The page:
“Hey Dad, do you still have any film cameras around?”
Five years ago, my daughter, then 18, became interested in things “retro” and was curious to know more about analog photography. “Sure”, I said. “I’ll rummage around in the attic and see what I can find.” In the 60s and 70s I had delved deeply into photography, even seriously considering it as a career, before returning to my profession as a musician and becoming a mere vacation snapshooter.
After looking in boxes, I found a couple 35mm SLRs and gave them to my daughter and son, who had become interested in analog photography as well. I also suddenly had in my hands again two beloved cameras from the past, a Pentax Spotmatic II, which I had bought as a teenager, scrimping and saving, mowing lawns and painting porches, and a middle format Yashica-D TLR a friend had given me a few years later.
In that moment, five years ago, my passion for photography rekindled and a journey of rediscovery began that has not abated. At that time I had been photographing exclusively digital for 15 years, but within a couple of months I made a conscious decision: I would concentrate exclusively on analog film photography.
Since then, I have amassed a collection of film cameras, most of which I use regularly, mainly middle format and 35mm cameras from the 1950s through the 1970s, but also a 4×5 view camera made to order in 2000. I have set up a permanent darkroom, joined a studio cooperative, and made many acquaintances in the international community of film photographers.
I also joined the editorial staff of FRAMES in 2022 as a copy editor. Noticing a dearth of discussion and information about analog photography in the FRAMES universe, I proposed to the Editor in Chief, Tomasz Trzebiatowski, initiating a series of articles looking closer into this fascinating and growing niche.
The first thing most people ask me, almost incredulously, is, “Can you really still get film for those cameras?” That’s an easy one. Yes, black and white and color film are readily available. The Photographer’ Gallery Bookshop in London has an impressive display case full of films. Its website lists 342 available films! The major manufacturers are Ilford, Kodak, Fujifilm, Foma, and Polaroid. But there are many smaller, indie makers as well, such as CineStill, Adox, Film Washi, Dubblefilm, or revolog. Ilford alone has eleven different types of black and white film in 35 different formats and sizes.
The more difficult question to answer, which usually remains unspoken but often hangs heavily in the air, is “Why?” Still today one hears, in podcasts and interviews, references to analog photography that are palpably laden with knowing, insider bemusement, condescension, even ridicule, as if those photographers who still use those techniques haven’t quite caught up yet. We analog practitioners are perhaps overly sensitive to such undertones, but among the community they are, sadly, still widely perceived.
Many photographers have abandoned analog photography for the advantages of digital. There are good reasons for this, particularly for professional photographers who are under pressure to produce a steady stream of consistent, high-quality photographs that need to be edited and distributed in digital media. Much has gotten easier and faster with the Artificial Intelligence built into digital cameras and post-production software such as Adobe Photoshop.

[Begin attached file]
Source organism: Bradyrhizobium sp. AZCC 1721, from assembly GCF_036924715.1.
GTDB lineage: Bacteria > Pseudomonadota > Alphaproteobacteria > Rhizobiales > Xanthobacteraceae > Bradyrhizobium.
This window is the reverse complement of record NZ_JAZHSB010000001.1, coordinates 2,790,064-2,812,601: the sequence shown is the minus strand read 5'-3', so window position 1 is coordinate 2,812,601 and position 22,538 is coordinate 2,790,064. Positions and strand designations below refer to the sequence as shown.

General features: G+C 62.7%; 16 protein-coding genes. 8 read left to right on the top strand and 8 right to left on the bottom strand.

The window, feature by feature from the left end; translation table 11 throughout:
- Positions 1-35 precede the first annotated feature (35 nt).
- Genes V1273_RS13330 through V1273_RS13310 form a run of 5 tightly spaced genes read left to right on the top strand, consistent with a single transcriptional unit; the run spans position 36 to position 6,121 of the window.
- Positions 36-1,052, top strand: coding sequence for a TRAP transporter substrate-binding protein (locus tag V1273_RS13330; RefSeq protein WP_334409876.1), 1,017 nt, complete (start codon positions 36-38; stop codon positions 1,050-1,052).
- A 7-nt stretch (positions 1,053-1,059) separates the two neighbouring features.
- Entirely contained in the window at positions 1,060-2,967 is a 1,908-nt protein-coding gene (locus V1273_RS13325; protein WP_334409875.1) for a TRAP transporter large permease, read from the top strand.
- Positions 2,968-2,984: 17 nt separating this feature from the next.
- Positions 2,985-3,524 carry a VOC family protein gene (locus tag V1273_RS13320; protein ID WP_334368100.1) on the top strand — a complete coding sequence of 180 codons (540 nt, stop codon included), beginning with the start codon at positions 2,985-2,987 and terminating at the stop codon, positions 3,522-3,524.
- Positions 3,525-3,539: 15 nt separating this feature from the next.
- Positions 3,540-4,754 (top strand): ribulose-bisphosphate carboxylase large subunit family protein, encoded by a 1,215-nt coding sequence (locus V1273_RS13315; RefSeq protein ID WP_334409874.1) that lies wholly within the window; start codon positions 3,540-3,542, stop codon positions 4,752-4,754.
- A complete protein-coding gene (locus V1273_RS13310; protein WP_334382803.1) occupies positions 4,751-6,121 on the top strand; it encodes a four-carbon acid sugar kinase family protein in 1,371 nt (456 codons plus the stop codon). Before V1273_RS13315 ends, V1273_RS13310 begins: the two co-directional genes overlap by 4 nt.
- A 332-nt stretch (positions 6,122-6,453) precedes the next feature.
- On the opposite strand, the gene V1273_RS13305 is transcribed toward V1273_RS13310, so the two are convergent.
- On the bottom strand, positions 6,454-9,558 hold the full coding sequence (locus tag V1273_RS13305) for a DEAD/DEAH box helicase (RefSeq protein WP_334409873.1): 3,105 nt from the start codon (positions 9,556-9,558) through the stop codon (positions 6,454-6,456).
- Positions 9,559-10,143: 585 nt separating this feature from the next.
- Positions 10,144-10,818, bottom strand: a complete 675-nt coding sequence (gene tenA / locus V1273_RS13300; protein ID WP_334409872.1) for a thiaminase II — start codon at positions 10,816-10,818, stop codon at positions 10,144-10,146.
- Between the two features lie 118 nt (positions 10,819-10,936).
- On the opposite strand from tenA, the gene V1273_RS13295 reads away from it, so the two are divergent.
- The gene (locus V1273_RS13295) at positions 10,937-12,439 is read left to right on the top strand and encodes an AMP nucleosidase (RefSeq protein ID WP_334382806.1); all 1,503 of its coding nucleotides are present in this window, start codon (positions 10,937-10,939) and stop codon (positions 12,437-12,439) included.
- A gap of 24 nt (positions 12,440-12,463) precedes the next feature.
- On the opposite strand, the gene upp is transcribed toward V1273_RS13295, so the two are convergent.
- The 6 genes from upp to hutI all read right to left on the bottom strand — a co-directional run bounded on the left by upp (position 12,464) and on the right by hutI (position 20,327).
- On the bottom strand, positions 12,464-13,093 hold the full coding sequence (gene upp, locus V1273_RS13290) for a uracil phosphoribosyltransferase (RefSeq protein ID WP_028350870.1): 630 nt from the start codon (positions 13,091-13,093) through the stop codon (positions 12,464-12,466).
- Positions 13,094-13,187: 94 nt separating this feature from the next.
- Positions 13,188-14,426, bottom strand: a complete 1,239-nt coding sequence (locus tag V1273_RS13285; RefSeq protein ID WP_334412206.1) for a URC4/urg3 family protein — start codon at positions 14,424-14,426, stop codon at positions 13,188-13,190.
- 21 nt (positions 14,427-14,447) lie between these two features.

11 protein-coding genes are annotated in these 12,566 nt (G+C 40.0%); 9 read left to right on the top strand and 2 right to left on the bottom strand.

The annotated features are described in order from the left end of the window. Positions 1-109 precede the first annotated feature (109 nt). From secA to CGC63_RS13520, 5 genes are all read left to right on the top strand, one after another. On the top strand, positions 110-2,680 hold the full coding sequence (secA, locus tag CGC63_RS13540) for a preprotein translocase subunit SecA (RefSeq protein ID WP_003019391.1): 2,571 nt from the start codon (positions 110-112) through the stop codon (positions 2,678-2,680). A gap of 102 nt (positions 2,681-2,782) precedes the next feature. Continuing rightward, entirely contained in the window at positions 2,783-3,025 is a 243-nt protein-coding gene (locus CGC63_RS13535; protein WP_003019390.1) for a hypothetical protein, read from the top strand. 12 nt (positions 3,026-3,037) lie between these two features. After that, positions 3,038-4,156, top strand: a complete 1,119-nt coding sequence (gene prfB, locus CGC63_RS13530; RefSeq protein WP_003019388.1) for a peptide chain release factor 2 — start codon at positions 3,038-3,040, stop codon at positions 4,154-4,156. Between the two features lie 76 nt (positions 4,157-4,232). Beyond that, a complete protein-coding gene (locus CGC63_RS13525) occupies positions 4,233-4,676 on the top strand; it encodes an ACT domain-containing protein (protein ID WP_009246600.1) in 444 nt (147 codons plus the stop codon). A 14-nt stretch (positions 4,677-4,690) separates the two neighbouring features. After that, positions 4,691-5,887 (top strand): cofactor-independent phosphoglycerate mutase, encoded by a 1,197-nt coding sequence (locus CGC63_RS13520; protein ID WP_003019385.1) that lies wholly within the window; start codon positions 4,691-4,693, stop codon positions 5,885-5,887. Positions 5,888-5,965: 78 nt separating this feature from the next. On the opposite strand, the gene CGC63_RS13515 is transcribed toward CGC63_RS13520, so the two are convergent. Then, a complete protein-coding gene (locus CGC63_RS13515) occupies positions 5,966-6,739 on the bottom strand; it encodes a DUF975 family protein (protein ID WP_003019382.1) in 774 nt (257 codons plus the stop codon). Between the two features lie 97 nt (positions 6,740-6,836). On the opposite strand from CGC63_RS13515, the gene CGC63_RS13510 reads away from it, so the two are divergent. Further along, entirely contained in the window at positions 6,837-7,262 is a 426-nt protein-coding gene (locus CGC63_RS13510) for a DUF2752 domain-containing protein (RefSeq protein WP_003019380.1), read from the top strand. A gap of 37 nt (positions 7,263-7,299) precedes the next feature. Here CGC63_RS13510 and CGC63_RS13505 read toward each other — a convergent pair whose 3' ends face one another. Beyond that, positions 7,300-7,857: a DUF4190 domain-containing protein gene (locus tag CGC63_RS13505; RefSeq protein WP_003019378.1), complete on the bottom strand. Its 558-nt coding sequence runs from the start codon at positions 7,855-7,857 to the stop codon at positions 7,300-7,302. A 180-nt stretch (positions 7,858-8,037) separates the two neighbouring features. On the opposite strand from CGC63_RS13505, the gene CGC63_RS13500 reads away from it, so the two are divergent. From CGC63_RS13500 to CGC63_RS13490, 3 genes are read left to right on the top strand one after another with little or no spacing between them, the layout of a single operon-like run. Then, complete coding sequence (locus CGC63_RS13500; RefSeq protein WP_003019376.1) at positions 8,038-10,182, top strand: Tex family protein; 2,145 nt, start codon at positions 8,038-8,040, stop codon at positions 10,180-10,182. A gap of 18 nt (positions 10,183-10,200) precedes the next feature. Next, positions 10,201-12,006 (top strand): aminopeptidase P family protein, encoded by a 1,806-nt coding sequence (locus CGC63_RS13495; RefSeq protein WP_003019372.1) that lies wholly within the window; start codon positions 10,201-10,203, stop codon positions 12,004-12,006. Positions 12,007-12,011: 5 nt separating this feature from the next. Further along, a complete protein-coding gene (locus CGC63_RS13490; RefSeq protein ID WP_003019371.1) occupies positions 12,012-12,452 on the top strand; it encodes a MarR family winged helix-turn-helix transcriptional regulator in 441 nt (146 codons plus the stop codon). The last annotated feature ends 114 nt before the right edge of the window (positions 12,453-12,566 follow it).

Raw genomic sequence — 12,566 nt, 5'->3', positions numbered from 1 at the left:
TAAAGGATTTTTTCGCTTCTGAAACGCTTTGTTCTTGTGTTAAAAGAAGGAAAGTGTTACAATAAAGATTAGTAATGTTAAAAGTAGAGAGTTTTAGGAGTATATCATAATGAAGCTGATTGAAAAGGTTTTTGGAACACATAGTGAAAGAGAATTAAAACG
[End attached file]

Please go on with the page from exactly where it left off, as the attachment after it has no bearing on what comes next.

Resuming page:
However, a large group of elite, highly prominent photographers in art photography, portraiture, reportage, even fashion, continue to use film, alongside digital, with marked success. One must only think of the work of Jamie Hawkesworth, Brigitte Lacombe, Alec Soth, Michael Kenna or Dan Winters. And there are hundreds of thousands of lesser-known professional and amateur photographers worldwide who are in love with analog methods and often use them exclusively.
Yet another question that is soon asked is “Where do you find the cameras?” We photographers love our gear and the technical aspects of our passion. For analog photographers, this fascination takes on a further dimension, since we are dependent on cameras and other tools made 20 to 70 years ago, or even earlier. Locating sources of these tools as well as possibilities for their repair and maintenance is a consuming concern.
What makes analog photographers tick? Why have they chosen this medium? How is their approach to their work different? What tools and methods do they use? How do they stay connected across the world? I look forward to addressing these and other questions of Why and How in the coming articles. I will be sharing my personal thoughts and talking to other members of the analog community to get their insights and expertise. Should you have questions you would like to have answered about the world of analog photography, please pass them along in the comments or contact me directly via email.
ABOUT THE AUTHOR
Stephen Smith is a professional choral and orchestral conductor and an amateur photographer and linguist. His photographic interests are in analogue medium and large formats. Born and raised in the USA, he has lived as a dual-national in Switzerland for 40 years.
Every year we release four quarterly printed editions of FRAMES Magazine. Each issue contains 112 pages printed on the highest quality 140g uncoated paper. You receive the magazine delivered straight to your doorstep. We feature both established and emerging photographers of different genres. We pay very close attention to new, visually striking, thought-provoking imagery, while respecting the long-lasting tradition of photography in its purest incarnation. Learn more >>>